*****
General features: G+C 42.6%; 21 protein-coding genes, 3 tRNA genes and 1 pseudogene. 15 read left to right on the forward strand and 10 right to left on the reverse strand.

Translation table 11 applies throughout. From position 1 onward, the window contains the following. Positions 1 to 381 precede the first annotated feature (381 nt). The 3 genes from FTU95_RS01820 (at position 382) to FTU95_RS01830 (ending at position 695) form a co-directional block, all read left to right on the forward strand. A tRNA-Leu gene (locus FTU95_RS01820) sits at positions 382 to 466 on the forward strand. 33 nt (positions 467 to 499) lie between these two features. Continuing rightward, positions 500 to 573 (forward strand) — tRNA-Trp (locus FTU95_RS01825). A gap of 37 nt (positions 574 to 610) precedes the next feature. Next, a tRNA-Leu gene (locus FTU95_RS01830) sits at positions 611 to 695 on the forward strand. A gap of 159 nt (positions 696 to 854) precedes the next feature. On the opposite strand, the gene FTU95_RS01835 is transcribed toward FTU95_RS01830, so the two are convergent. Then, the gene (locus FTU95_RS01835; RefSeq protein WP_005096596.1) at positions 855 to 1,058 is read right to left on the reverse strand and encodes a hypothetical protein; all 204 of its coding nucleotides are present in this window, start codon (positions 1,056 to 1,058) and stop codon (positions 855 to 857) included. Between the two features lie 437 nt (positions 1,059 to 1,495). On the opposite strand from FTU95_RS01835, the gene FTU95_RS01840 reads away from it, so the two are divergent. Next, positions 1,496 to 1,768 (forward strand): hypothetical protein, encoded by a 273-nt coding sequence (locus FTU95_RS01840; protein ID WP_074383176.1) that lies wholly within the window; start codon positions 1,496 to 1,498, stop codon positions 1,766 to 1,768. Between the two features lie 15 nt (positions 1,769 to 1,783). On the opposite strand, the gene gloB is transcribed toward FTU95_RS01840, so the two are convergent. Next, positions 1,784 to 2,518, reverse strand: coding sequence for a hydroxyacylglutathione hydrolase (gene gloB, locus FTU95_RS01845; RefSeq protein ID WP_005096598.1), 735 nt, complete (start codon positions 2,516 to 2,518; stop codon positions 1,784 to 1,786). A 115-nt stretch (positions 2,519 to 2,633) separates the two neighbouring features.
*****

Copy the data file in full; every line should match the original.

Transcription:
General features: G+C 42.6%; 21 protein-coding genes, 3 tRNA genes and 1 pseudogene. 15 read left to right on the forward strand and 10 right to left on the reverse strand.

Translation table 11 applies throughout. From position 1 onward, the window contains the following. Positions 1 to 381 precede the first annotated feature (381 nt). The 3 genes from FTU95_RS01820 (at position 382) to FTU95_RS01830 (ending at position 695) form a co-directional block, all read left to right on the forward strand. A tRNA-Leu gene (locus FTU95_RS01820) sits at positions 382 to 466 on the forward strand. 33 nt (positions 467 to 499) lie between these two features. Continuing rightward, positions 500 to 573 (forward strand) — tRNA-Trp (locus FTU95_RS01825). A gap of 37 nt (positions 574 to 610) precedes the next feature. Next, a tRNA-Leu gene (locus FTU95_RS01830) sits at positions 611 to 695 on the forward strand. A gap of 159 nt (positions 696 to 854) precedes the next feature. On the opposite strand, the gene FTU95_RS01835 is transcribed toward FTU95_RS01830, so the two are convergent. Then, the gene (locus FTU95_RS01835; RefSeq protein WP_005096596.1) at positions 855 to 1,058 is read right to left on the reverse strand and encodes a hypothetical protein; all 204 of its coding nucleotides are present in this window, start codon (positions 1,056 to 1,058) and stop codon (positions 855 to 857) included. Between the two features lie 437 nt (positions 1,059 to 1,495). On the opposite strand from FTU95_RS01835, the gene FTU95_RS01840 reads away from it, so the two are divergent. Next, positions 1,496 to 1,768 (forward strand): hypothetical protein, encoded by a 273-nt coding sequence (locus FTU95_RS01840; protein ID WP_074383176.1) that lies wholly within the window; start codon positions 1,496 to 1,498, stop codon positions 1,766 to 1,768. Between the two features lie 15 nt (positions 1,769 to 1,783). On the opposite strand, the gene gloB is transcribed toward FTU95_RS01840, so the two are convergent. Next, positions 1,784 to 2,518, reverse strand: coding sequence for a hydroxyacylglutathione hydrolase (gene gloB, locus FTU95_RS01845; RefSeq protein ID WP_005096598.1), 735 nt, complete (start codon positions 2,516 to 2,518; stop codon positions 1,784 to 1,786). A 115-nt stretch (positions 2,519 to 2,633) separates the two neighbouring features.